Similarly, if the checks fail and its determined that access should be denied, the failedResult method is invoked and returns the reason for the denial.

{
    if (_timeComparer.isNowAfterStartTime())
    {
        if (_timeComparer.isNowBeforeEndTime())
        {
            _logger.debug("Access allowed based on time");

            return AuthenticationActionResult.successfulResult(authenticationAttributes);
        }
        else if (_logger.isDebugEnabled())
        {
            ZoneId zoneId = _timeComparer.getZoneId();

            _logger.debug(
                    "Access denied because current time {} in timezone {} is after the configured allowed end time {}",
                    _timeComparer.getNow().atZone(zoneId), zoneId, _timeComparer.getEndTime());
        }
    }
    else if (_logger.isDebugEnabled())
    {
        ZoneId zoneId = _timeComparer.getZoneId();

        _logger.debug(
                "Access denied because current time {} in timezone {} is after the configured allowed start time {}",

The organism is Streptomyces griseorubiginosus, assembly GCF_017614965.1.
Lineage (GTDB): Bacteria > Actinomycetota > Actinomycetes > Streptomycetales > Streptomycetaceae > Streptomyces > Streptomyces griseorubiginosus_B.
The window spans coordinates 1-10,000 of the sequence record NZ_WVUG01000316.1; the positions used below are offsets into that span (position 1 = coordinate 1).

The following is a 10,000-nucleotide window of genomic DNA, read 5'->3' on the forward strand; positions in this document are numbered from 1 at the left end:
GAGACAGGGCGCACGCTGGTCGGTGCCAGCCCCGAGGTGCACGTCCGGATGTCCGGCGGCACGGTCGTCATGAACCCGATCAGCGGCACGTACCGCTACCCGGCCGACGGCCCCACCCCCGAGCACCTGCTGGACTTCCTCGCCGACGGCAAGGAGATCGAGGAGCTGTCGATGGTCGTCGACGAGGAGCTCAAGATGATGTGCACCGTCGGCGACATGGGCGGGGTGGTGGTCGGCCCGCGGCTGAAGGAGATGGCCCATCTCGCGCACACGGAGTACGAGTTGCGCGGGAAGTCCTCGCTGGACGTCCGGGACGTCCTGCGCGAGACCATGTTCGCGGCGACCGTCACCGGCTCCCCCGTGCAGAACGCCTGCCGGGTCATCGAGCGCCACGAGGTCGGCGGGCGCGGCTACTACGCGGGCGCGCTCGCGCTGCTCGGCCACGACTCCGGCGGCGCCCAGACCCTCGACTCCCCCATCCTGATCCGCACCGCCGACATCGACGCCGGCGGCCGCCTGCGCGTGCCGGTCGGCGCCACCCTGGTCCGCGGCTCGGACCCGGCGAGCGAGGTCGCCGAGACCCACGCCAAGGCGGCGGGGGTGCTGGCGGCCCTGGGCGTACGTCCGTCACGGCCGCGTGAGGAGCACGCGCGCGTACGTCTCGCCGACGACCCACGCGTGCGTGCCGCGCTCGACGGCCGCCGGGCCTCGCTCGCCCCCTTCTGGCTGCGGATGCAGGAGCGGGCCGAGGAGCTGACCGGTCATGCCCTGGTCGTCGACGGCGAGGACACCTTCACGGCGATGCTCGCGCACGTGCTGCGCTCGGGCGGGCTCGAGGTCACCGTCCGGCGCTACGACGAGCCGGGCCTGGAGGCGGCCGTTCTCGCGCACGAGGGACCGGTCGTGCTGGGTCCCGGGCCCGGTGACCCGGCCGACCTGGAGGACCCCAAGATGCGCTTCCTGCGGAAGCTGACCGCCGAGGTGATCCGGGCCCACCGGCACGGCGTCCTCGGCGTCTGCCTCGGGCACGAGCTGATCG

_timeComparer.getNow().atZone(zoneId), zoneId, _timeComparer.getStartTime());
    }

    return AuthenticationActionResult.failedResult("Access denied based on time");
}

Conclusion

Developing an Authentication Action is fairly trivial. It is a powerful way to inject logic into the authentication flow and very complex scenarios can be handled by chaining multiple Actions together.

The Maven Archetype is a quick way to get the basic structure of the plugin generated in a templatized way so that focus and tie can be spent on the actual implementation of the logic rather than the surrounding building blocks.

Resources